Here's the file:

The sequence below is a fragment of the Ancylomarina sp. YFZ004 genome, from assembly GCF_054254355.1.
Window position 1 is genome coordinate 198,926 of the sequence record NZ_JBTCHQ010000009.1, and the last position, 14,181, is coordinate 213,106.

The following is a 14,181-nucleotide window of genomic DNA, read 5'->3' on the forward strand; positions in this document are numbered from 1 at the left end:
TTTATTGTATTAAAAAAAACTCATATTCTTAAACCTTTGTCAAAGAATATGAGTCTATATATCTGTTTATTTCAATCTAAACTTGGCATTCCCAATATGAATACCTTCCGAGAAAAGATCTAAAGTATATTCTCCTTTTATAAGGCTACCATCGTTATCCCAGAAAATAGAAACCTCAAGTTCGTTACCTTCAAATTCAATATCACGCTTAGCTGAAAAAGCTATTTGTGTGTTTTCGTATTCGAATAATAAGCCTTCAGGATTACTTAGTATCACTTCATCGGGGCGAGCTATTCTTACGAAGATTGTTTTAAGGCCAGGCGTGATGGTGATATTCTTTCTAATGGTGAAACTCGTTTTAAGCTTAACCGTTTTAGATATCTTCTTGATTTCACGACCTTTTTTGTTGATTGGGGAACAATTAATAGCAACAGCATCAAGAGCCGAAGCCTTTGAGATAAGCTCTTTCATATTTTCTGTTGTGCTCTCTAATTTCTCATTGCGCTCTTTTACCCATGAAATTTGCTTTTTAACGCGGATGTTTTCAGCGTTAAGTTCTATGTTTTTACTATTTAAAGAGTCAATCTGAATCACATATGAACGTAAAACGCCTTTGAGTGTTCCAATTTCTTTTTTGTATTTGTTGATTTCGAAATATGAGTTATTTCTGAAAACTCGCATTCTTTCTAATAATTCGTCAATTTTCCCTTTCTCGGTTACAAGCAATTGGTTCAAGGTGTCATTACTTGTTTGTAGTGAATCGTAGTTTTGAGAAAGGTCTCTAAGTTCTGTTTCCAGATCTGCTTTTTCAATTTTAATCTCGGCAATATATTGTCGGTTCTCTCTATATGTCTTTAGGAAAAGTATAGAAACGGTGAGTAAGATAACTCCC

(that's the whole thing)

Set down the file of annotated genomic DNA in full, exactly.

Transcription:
The sequence below is a fragment of the Ancylomarina sp. YFZ004 genome, from assembly GCF_054254355.1.
Window position 1 is genome coordinate 198,926 of the sequence record NZ_JBTCHQ010000009.1, and the last position, 14,181, is coordinate 213,106.

The following is a 14,181-nucleotide window of genomic DNA, read 5'->3' on the forward strand; positions in this document are numbered from 1 at the left end:
TTTATTGTATTAAAAAAAACTCATATTCTTAAACCTTTGTCAAAGAATATGAGTCTATATATCTGTTTATTTCAATCTAAACTTGGCATTCCCAATATGAATACCTTCCGAGAAAAGATCTAAAGTATATTCTCCTTTTATAAGGCTACCATCGTTATCCCAGAAAATAGAAACCTCAAGTTCGTTACCTTCAAATTCAATATCACGCTTAGCTGAAAAAGCTATTTGTGTGTTTTCGTATTCGAATAATAAGCCTTCAGGATTACTTAGTATCACTTCATCGGGGCGAGCTATTCTTACGAAGATTGTTTTAAGGCCAGGCGTGATGGTGATATTCTTTCTAATGGTGAAACTCGTTTTAAGCTTAACCGTTTTAGATATCTTCTTGATTTCACGACCTTTTTTGTTGATTGGGGAACAATTAATAGCAACAGCATCAAGAGCCGAAGCCTTTGAGATAAGCTCTTTCATATTTTCTGTTGTGCTCTCTAATTTCTCATTGCGCTCTTTTACCCATGAAATTTGCTTTTTAACGCGGATGTTTTCAGCGTTAAGTTCTATGTTTTTACTATTTAAAGAGTCAATCTGAATCACATATGAACGTAAAACGCCTTTGAGTGTTCCAATTTCTTTTTTGTATTTGTTGATTTCGAAATATGAGTTATTTCTGAAAACTCGCATTCTTTCTAATAATTCGTCAATTTTCCCTTTCTCGGTTACAAGCAATTGGTTCAAGGTGTCATTACTTGTTTGTAGTGAATCGTAGTTTTGAGAAAGGTCTCTAAGTTCTGTTTCCAGATCTGCTTTTTCAATTTTAATCTCGGCAATATATTGTCGGTTCTCTCTATATGTCTTTAGGAAAAGTATAGAAACGGTGAGTAAGATAACTCCC